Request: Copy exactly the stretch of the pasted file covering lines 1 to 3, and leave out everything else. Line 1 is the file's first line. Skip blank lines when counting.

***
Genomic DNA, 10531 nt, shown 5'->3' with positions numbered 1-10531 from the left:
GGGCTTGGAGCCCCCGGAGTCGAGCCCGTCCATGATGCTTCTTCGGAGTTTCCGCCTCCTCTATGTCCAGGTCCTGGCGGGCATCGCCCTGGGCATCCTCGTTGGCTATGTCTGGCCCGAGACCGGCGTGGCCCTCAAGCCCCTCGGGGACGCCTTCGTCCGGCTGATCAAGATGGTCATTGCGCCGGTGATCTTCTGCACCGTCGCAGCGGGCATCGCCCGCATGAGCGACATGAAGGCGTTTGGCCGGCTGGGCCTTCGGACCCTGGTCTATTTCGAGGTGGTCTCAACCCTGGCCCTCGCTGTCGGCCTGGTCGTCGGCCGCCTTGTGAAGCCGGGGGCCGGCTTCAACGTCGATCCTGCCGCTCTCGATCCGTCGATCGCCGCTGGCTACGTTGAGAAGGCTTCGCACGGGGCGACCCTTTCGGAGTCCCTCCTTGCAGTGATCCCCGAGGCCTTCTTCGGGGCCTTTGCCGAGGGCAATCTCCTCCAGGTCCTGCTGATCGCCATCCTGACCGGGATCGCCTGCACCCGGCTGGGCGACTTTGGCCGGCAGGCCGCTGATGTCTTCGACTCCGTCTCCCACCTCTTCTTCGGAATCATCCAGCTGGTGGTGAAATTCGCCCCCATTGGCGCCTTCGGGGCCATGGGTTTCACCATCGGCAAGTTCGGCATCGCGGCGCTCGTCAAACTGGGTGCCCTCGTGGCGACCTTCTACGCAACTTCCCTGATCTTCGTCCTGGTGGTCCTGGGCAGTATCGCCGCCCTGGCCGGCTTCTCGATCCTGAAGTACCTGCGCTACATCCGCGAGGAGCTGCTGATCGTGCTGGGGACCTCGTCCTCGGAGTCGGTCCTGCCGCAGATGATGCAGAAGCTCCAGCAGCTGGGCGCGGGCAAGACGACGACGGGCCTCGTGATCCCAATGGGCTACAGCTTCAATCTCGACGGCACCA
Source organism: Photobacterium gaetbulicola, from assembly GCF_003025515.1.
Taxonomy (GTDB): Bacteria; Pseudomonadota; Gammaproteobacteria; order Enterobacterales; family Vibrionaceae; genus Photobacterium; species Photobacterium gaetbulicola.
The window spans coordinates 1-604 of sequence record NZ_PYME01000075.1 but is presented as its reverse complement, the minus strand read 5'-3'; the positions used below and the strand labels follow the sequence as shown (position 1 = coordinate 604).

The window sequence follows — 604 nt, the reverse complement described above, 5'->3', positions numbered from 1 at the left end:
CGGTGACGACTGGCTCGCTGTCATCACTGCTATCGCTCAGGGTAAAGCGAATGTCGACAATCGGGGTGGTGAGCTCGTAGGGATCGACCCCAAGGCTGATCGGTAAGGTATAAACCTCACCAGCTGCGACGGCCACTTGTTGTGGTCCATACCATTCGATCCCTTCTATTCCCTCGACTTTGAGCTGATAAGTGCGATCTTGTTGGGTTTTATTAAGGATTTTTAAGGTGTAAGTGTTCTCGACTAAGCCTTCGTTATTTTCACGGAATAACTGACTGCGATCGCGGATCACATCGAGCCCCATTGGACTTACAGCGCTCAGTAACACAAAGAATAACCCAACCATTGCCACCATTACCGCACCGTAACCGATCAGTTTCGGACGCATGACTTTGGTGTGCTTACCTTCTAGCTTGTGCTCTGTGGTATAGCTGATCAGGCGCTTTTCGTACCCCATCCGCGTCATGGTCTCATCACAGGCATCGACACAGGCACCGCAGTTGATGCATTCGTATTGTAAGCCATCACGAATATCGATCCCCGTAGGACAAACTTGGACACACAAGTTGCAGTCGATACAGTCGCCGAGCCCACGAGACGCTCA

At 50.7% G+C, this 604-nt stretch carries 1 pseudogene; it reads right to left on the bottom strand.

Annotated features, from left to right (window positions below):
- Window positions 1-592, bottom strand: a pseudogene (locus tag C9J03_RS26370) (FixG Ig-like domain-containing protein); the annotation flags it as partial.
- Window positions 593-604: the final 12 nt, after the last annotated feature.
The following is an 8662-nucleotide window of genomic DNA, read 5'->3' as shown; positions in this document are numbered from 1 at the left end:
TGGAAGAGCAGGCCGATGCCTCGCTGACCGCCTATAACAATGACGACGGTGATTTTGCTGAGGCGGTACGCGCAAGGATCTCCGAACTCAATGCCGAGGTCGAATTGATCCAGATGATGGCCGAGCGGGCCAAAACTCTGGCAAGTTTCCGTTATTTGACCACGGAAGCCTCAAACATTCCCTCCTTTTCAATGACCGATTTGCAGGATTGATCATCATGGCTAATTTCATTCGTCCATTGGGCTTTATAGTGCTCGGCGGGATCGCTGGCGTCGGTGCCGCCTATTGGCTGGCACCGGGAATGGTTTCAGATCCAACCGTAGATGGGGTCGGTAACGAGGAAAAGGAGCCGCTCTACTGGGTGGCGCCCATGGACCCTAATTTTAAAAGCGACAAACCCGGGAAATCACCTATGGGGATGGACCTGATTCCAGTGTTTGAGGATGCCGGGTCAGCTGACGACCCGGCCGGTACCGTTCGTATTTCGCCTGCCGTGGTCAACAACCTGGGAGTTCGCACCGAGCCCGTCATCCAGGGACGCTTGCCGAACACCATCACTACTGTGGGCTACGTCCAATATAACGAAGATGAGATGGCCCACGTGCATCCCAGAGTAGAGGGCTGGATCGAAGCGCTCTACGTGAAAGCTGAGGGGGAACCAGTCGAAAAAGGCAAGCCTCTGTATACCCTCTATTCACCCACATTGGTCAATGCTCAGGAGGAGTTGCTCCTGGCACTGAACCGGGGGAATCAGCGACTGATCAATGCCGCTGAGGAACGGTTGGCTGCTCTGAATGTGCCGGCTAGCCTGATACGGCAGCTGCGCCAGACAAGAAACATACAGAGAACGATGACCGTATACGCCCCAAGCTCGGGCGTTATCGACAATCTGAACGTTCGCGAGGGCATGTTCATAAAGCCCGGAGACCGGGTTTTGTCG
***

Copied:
Genomic DNA, 10531 nt, shown 5'->3' with positions numbered 1-10531 from the left:
GGGCTTGGAGCCCCCGGAGTCGAGCCCGTCCATGATGCTTCTTCGGAGTTTCCGCCTCCTCTATGTCCAGGTCCTGGCGGGCATCGCCCTGGGCATCCTCGTTGGCTATGTCTGGCCCGAGACCGGCGTGGCCCTCAAGCCCCTCGGGGACGCCTTCGTCCGGCTGATCAAGATGGTCATTGCGCCGGTGATCTTCTGCACCGTCGCAGCGGGCATCGCCCGCATGAGCGACATGAAGGCGTTTGGCCGGCTGGGCCTTCGGACCCTGGTCTATTTCGAGGTGGTCTCAACCCTGGCCCTCGCTGTCGGCCTGGTCGTCGGCCGCCTTGTGAAGCCGGGGGCCGGCTTCAACGTCGATCCTGCCGCTCTCGATCCGTCGATCGCCGCTGGCTACGTTGAGAAGGCTTCGCACGGGGCGACCCTTTCGGAGTCCCTCCTTGCAGTGATCCCCGAGGCCTTCTTCGGGGCCTTTGCCGAGGGCAATCTCCTCCAGGTCCTGCTGATCGCCATCCTGACCGGGATCGCCTGCACCCGGCTGGGCGACTTTGGCCGGCAGGCCGCTGATGTCTTCGACTCCGTCTCCCACCTCTTCTTCGGAATCATCCAGCTGGTGGTGAAATTCGCCCCCATTGGCGCCTTCGGGGCCATGGGTTTCACCATCGGCAAGTTCGGCATCGCGGCGCTCGTCAAACTGGGTGCCCTCGTGGCGACCTTCTACGCAACTTCCCTGATCTTCGTCCTGGTGGTCCTGGGCAGTATCGCCGCCCTGGCCGGCTTCTCGATCCTGAAGTACCTGCGCTACATCCGCGAGGAGCTGCTGATCGTGCTGGGGACCTCGTCCTCGGAGTCGGTCCTGCCGCAGATGATGCAGAAGCTCCAGCAGCTGGGCGCGGGCAAGACGACGACGGGCCTCGTGATCCCAATGGGCTACAGCTTCAATCTCGACGGCACCA
Source organism: Photobacterium gaetbulicola, from assembly GCF_003025515.1.